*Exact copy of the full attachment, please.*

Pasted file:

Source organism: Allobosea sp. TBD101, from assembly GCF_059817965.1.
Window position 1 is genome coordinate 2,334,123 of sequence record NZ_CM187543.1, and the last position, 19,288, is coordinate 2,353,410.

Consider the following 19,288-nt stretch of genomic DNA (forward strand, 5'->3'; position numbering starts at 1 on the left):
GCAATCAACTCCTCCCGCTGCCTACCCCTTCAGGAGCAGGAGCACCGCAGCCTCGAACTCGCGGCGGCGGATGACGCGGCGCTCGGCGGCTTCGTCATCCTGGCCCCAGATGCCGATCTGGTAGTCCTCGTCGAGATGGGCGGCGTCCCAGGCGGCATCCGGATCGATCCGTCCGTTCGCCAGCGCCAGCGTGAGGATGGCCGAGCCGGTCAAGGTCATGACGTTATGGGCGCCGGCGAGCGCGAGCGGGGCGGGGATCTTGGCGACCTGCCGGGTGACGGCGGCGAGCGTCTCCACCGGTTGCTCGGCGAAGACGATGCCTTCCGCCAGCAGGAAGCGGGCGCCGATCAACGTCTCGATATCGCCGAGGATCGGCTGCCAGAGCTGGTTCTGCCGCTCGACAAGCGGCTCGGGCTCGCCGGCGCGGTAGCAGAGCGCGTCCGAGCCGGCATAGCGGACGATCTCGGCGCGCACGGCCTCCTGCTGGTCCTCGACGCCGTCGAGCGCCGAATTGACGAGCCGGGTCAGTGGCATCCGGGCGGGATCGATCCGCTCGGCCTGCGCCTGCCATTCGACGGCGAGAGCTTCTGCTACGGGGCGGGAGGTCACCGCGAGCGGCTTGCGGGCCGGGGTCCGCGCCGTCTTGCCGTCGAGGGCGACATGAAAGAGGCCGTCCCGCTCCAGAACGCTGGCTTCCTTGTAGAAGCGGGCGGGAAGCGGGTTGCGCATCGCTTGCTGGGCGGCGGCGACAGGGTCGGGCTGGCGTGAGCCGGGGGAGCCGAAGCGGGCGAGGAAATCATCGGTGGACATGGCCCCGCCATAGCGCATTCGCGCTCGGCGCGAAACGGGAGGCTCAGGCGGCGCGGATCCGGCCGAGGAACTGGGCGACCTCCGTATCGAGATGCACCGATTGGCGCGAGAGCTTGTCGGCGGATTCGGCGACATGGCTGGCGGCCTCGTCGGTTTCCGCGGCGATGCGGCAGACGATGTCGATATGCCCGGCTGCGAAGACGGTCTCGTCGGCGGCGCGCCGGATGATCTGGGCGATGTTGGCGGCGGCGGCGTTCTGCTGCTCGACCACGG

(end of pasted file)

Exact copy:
Source organism: Allobosea sp. TBD101, from assembly GCF_059817965.1.
Window position 1 is genome coordinate 2,334,123 of sequence record NZ_CM187543.1, and the last position, 19,288, is coordinate 2,353,410.

Consider the following 19,288-nt stretch of genomic DNA (forward strand, 5'->3'; position numbering starts at 1 on the left):
GCAATCAACTCCTCCCGCTGCCTACCCCTTCAGGAGCAGGAGCACCGCAGCCTCGAACTCGCGGCGGCGGATGACGCGGCGCTCGGCGGCTTCGTCATCCTGGCCCCAGATGCCGATCTGGTAGTCCTCGTCGAGATGGGCGGCGTCCCAGGCGGCATCCGGATCGATCCGTCCGTTCGCCAGCGCCAGCGTGAGGATGGCCGAGCCGGTCAAGGTCATGACGTTATGGGCGCCGGCGAGCGCGAGCGGGGCGGGGATCTTGGCGACCTGCCGGGTGACGGCGGCGAGCGTCTCCACCGGTTGCTCGGCGAAGACGATGCCTTCCGCCAGCAGGAAGCGGGCGCCGATCAACGTCTCGATATCGCCGAGGATCGGCTGCCAGAGCTGGTTCTGCCGCTCGACAAGCGGCTCGGGCTCGCCGGCGCGGTAGCAGAGCGCGTCCGAGCCGGCATAGCGGACGATCTCGGCGCGCACGGCCTCCTGCTGGTCCTCGACGCCGTCGAGCGCCGAATTGACGAGCCGGGTCAGTGGCATCCGGGCGGGATCGATCCGCTCGGCCTGCGCCTGCCATTCGACGGCGAGAGCTTCTGCTACGGGGCGGGAGGTCACCGCGAGCGGCTTGCGGGCCGGGGTCCGCGCCGTCTTGCCGTCGAGGGCGACATGAAAGAGGCCGTCCCGCTCCAGAACGCTGGCTTCCTTGTAGAAGCGGGCGGGAAGCGGGTTGCGCATCGCTTGCTGGGCGGCGGCGACAGGGTCGGGCTGGCGTGAGCCGGGGGAGCCGAAGCGGGCGAGGAAATCATCGGTGGACATGGCCCCGCCATAGCGCATTCGCGCTCGGCGCGAAACGGGAGGCTCAGGCGGCGCGGATCCGGCCGAGGAACTGGGCGACCTCCGTATCGAGATGCACCGATTGGCGCGAGAGCTTGTCGGCGGATTCGGCGACATGGCTGGCGGCCTCGTCGGTTTCCGCGGCGATGCGGCAGACGATGTCGATATGCCCGGCTGCGAAGACGGTCTCGTCGGCGGCGCGCCGGATGATCTGGGCGATGTTGGCGGCGGCGGCGTTCTGCTGCTCGACCACGG